Twelve artifacts that were smuggled out of Egypt were retrieved by the Egyptian Embassy in London. Six of them were stolen by a Briton and displayed in Christie’s Auction House, Al-Ahram reported last week. The retrieved artifacts had been stolen and illegally smuggled out of the country after the 2011 revolution.
“The six repatriated artifacts, dating back to the New Kingdom period (1580-1080 BC), include a red granite relief fragment showing a Nubian face discovered in King Amenhotep III temple on Luxor’s west bank,” head of Antiquities Ministry’s restored artifacts department Ali Ahmed told The Cairo Post. “The other five artifacts were a collection of limestone stelae and statues of different sizes,” Ahmed added.
Bought in a souvenir shop
Neil Kingsbury, 64, bought artifacts from an apparently upmarket souvenir shop during holidays in Egypt and then tried to sell them at Christie’s and Bonhams by pretending that they had been given to him by his late uncle who served in the country during the Second World War.
Kingsbury was arrested after misrepresented items were identified in Christie’s London antiquities sale of 2 May, 2013. Marcel Marée, a curator at the British Museum, saw the published catalogue a week earlier and spotted that a relief fragment of a Nubian prisoner appeared to come from the Amenhotep III temple in Thebes, across the Nile from Luxor. He contacted Hourig Sourouzian, the site’s conservation director, who confirmed that the relief was missing. It was excavated a decade ago and had been kept in storage.
In April, after nine-month trial, Kingsbury, who used to work on the BBC documentary drama series “Egypt,” was fined British £500 after he admitted attempting to sell a number of stolen Egyptian antiquities.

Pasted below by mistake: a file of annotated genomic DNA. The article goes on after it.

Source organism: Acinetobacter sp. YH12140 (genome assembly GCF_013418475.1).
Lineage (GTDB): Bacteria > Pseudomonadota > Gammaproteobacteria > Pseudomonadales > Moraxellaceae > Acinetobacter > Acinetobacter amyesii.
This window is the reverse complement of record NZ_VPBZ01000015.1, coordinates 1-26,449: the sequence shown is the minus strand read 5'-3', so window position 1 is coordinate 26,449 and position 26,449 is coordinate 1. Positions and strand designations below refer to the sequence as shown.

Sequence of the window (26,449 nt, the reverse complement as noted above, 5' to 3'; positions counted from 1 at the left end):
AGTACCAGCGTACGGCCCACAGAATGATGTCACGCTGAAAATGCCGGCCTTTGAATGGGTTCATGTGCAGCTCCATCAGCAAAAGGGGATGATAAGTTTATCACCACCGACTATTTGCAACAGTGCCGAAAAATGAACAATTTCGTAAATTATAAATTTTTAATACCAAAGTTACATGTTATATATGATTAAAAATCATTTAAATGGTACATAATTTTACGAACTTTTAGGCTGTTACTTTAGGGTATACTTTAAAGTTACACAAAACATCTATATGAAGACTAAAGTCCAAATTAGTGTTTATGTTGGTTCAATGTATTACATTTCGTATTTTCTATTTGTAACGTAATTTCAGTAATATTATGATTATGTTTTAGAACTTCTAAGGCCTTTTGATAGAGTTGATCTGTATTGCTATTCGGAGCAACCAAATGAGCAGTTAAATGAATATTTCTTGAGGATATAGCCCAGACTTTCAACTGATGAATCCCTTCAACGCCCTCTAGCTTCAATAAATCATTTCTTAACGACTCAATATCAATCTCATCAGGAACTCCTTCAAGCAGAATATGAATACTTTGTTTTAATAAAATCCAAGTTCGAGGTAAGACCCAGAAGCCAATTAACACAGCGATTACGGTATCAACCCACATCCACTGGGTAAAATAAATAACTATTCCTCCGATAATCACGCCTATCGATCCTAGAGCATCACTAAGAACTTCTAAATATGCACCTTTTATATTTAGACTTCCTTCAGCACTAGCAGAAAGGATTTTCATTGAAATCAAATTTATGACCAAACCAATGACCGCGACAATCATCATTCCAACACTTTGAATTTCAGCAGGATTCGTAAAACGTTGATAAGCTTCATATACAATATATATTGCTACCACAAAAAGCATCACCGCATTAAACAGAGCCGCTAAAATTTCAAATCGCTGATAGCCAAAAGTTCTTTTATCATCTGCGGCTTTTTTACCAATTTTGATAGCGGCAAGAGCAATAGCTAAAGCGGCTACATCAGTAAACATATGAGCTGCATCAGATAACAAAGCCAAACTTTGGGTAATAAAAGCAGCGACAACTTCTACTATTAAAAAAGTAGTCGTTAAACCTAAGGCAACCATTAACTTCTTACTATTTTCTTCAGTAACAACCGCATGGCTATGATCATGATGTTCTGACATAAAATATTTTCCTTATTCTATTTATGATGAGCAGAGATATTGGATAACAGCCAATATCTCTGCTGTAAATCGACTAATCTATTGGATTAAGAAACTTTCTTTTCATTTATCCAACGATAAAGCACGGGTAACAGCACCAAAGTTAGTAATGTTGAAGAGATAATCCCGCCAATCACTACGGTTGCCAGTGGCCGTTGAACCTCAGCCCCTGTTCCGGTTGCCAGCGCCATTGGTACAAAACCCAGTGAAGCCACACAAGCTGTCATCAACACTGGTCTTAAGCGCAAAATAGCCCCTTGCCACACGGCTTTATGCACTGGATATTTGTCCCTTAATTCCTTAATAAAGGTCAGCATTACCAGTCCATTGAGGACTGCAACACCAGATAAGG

Figurines of noblemen
Former head of the antiquities investigations department Ahmed Abdel Zaher told The Cairo Post that the other six stolen artifacts include figurines of noblemen dating back to the reign of Tutankhamoun (1332-1323 BC) along with sandstone fragments and clay pots that have been cut from Madinet Habu Temple on Luxor’s west bank.
“The twelve artifacts are expected to return to Egypt by the end of June,” Zaher said and added that it is hard to count the artifacts that were looted since the January 25 Revolution in 2011 since most of them were not registered. “The Antiquities Ministry does not have documentation proving Egypt’s ownership to the looted artifacts but we asked for its return, since they are ancient objects stolen through illegal excavations,” Zaher added. Since Kingsbury did not have any documents proving his ownership, they must be returned to Egypt according to UNESCO regulations and Egypt’s antiquities law, he added.
Egypt’s ancient sites have been targeted for thousands of years but the upheavals and the security lapse following the 2011 Revolution have helped looters and tomb robbers target museums and several archaeological sites for treasures to sell on the black market. In the past few months, Egypt restored over 250 artifacts that were looted since January 2011.